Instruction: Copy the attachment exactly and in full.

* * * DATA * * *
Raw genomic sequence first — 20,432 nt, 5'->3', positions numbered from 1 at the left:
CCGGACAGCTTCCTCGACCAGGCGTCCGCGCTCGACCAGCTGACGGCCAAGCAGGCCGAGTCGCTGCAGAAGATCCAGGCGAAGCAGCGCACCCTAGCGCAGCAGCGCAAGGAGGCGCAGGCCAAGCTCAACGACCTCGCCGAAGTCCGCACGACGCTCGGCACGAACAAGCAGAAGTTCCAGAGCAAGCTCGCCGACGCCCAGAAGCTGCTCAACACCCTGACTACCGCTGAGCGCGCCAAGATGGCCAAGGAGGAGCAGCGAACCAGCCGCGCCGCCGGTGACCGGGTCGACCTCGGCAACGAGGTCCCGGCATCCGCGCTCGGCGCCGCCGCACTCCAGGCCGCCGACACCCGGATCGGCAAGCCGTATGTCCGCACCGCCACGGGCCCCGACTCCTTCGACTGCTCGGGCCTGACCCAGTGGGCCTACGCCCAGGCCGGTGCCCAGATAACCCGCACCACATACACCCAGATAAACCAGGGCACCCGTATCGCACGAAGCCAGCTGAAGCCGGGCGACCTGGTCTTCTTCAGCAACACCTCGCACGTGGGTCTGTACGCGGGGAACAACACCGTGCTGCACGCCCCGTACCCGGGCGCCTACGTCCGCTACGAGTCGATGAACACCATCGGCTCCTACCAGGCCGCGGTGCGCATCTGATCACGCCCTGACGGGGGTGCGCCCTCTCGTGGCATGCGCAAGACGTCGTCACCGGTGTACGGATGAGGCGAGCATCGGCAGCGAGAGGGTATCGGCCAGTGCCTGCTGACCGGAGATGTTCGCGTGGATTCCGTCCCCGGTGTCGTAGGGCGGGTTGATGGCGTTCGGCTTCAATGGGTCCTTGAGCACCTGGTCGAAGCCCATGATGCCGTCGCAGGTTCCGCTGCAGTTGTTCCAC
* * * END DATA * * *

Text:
Raw genomic sequence first — 20,432 nt, 5'->3', positions numbered from 1 at the left:
CCGGACAGCTTCCTCGACCAGGCGTCCGCGCTCGACCAGCTGACGGCCAAGCAGGCCGAGTCGCTGCAGAAGATCCAGGCGAAGCAGCGCACCCTAGCGCAGCAGCGCAAGGAGGCGCAGGCCAAGCTCAACGACCTCGCCGAAGTCCGCACGACGCTCGGCACGAACAAGCAGAAGTTCCAGAGCAAGCTCGCCGACGCCCAGAAGCTGCTCAACACCCTGACTACCGCTGAGCGCGCCAAGATGGCCAAGGAGGAGCAGCGAACCAGCCGCGCCGCCGGTGACCGGGTCGACCTCGGCAACGAGGTCCCGGCATCCGCGCTCGGCGCCGCCGCACTCCAGGCCGCCGACACCCGGATCGGCAAGCCGTATGTCCGCACCGCCACGGGCCCCGACTCCTTCGACTGCTCGGGCCTGACCCAGTGGGCCTACGCCCAGGCCGGTGCCCAGATAACCCGCACCACATACACCCAGATAAACCAGGGCACCCGTATCGCACGAAGCCAGCTGAAGCCGGGCGACCTGGTCTTCTTCAGCAACACCTCGCACGTGGGTCTGTACGCGGGGAACAACACCGTGCTGCACGCCCCGTACCCGGGCGCCTACGTCCGCTACGAGTCGATGAACACCATCGGCTCCTACCAGGCCGCGGTGCGCATCTGATCACGCCCTGACGGGGGTGCGCCCTCTCGTGGCATGCGCAAGACGTCGTCACCGGTGTACGGATGAGGCGAGCATCGGCAGCGAGAGGGTATCGGCCAGTGCCTGCTGACCGGAGATGTTCGCGTGGATTCCGTCCCCGGTGTCGTAGGGCGGGTTGATGGCGTTCGGCTTCAATGGGTCCTTGAGCACCTGGTCGAAGCCCATGATGCCGTCGCAGGTTCCGCTGCAGTTGTTCCAC